#PhenomenalFriday: “Rigor Is Your Friend”
Over the past few years, I’ve experimented and worked to perfect structuring my Reading and Word Power according to Bloom’s Taxonomy.
This year, Writing has been incorporated into that process, to go along with an organic, cross-disciplined focus(all the ELAR subjects embedded within each discipline).
Monday, I started to see the fruits of this approach. When I gave my students a Reflexive Pronoun exit ticket, my student, instead of writing the reflexive pronoun in the projected sentences, she wrote a short paragraph using “myself.” In this paragraph, she shared a character trait, feeling and made a real world connection.
Her response was hilarious but enlightening. It gave me insight into the effectiveness of a cross-curricular, rigorous approach based around Bloom’s Taxonomy.
Wednesday, I taught the kids how to analyze a story for the first time. They struggled a bit–as they weren’t used to higher order questions. (Remember that.)
Thursday, my students finished their personal narrative: What Happened At School?
To make it more relatable, I had the kids write it in the form of a text message. After they completed the assignment, they could synthesize it by illustrating a new story or their narrative.
During the Word Power block, the students had a station titled: A Little Math. One of their weekly words was “whole”, so I had them analyze a picture with four pizzas slices and write how many more slices they needed to make it whole and who they would share it with. One student actually wrote that she’d share it with me…too awesome.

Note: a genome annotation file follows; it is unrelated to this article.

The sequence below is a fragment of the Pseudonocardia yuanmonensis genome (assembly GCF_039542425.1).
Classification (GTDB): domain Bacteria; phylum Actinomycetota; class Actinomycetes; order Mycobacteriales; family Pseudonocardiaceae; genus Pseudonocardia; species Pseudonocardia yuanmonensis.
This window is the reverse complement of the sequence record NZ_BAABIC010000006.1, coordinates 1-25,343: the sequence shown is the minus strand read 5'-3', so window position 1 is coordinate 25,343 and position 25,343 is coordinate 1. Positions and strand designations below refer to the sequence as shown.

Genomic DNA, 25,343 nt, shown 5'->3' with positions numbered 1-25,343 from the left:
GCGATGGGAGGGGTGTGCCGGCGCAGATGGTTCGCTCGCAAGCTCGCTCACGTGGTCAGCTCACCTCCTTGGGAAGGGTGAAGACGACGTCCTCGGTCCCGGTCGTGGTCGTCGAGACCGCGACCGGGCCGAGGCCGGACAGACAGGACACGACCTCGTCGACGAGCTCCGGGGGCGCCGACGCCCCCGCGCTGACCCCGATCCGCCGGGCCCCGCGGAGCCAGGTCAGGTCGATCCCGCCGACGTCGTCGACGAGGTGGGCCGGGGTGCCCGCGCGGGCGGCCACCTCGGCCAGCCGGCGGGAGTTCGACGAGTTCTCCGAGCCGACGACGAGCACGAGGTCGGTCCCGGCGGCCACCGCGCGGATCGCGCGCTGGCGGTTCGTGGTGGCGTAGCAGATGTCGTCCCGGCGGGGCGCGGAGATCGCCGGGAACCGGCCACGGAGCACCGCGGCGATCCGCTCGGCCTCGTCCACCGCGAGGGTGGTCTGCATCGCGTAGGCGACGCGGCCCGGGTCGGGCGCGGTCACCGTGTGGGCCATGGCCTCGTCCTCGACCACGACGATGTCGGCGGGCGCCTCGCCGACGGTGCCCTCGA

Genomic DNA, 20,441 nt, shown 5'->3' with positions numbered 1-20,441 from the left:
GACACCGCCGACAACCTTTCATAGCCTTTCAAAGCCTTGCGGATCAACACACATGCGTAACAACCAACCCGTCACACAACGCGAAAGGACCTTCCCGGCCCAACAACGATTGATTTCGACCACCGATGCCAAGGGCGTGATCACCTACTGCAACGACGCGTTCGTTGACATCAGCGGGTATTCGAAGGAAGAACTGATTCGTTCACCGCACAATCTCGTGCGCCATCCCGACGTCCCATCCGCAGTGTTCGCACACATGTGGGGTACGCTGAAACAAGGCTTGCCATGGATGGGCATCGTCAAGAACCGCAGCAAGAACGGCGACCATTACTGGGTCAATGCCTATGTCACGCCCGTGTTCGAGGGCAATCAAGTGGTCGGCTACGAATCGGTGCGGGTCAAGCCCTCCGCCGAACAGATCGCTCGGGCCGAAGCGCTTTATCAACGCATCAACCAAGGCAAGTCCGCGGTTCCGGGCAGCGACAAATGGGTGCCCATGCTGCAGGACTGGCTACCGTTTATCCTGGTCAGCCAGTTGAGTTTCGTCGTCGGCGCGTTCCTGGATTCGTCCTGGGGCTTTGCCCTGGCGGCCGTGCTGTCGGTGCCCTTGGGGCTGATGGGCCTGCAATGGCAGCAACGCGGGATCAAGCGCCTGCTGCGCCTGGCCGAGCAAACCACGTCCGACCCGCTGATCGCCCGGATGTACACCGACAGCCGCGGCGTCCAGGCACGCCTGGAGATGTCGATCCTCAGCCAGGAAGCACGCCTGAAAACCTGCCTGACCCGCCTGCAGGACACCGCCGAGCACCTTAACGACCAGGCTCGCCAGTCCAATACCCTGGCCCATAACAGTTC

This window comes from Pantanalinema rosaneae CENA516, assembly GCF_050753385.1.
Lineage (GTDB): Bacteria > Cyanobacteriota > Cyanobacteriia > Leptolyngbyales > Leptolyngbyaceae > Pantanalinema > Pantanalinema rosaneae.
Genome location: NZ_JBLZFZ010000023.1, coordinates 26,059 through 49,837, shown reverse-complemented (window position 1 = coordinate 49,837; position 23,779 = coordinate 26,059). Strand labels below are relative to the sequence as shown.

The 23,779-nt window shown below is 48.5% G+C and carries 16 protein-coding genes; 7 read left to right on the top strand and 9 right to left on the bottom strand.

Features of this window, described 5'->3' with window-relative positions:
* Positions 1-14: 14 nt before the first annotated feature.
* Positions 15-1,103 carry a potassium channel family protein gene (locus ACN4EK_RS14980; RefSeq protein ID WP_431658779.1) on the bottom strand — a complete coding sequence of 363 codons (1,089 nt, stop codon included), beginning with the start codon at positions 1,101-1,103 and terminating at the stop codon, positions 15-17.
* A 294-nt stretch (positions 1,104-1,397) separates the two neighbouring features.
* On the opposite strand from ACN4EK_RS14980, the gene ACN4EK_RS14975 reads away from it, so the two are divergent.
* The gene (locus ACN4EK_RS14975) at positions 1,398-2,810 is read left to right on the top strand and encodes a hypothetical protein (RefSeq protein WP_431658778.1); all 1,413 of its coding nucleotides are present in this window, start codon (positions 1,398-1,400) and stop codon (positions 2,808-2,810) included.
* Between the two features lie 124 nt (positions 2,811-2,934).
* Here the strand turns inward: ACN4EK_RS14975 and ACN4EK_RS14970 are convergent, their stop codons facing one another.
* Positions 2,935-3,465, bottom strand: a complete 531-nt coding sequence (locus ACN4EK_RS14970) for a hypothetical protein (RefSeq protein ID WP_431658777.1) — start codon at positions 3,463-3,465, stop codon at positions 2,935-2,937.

I moved on to analyzing text. Now adjusted to the concept of examining a text, the kids displayed better critical thinking skills.
For example, one of the questions was: What did Sandy realize at the end of the story?
Student Response: That next time she shouldn’t be mean and say sorry.
Friday, I analyzed Reflexive Pronoun with a fill in a blank story. After the kids’ independent practice, they answered two comprehension questions and illustrated the story. They’re not just Writing about Reading but answering questions about Writing.
100 percent of the kids aced their Word Power quiz. (Two weeks before, most of them failed…progress.)
And to conclude the day, they struggled on their Characters Quiz but there was one glow. I asked the students: How would the story have been different if one character wasn’t in the story. Many answered that the main character would have still been angry…synthesized!!!
It’s early but my scholars are embracing challenging content.
Rigor is your friend.
I leave you with one thing.
1. Are you challenging those that you lead?
Be Phenomenal, Mr. Short
One thought on “#PhenomenalFriday: “Rigor Is Your Friend””
Dear Mr. Short, your presentation with your team was excellent at the LitCon and Reading Recovery conference. I just watched your on demand session. Thank you for this informative session and incorporating Bloom’s Taxonomy in your powerful word study program. I would like to know where did you get the materials to use, such as the materials used for your stations and each day’s activities? Are they from a program or did you make them yourself. I know the pictures from the Houston Zoo and Chucky Cheese were local. Did you have to make all of your other materials? If so, you may want to consider writing your own program.
I also really liked that you had “live” participants on the On Demand platform. This was really a phenomenal presentation and I hope you will return next year with a follow up or having produced “Jeriemiah Short’s Phenomenal Word Study Program”.
Have a wonderful day!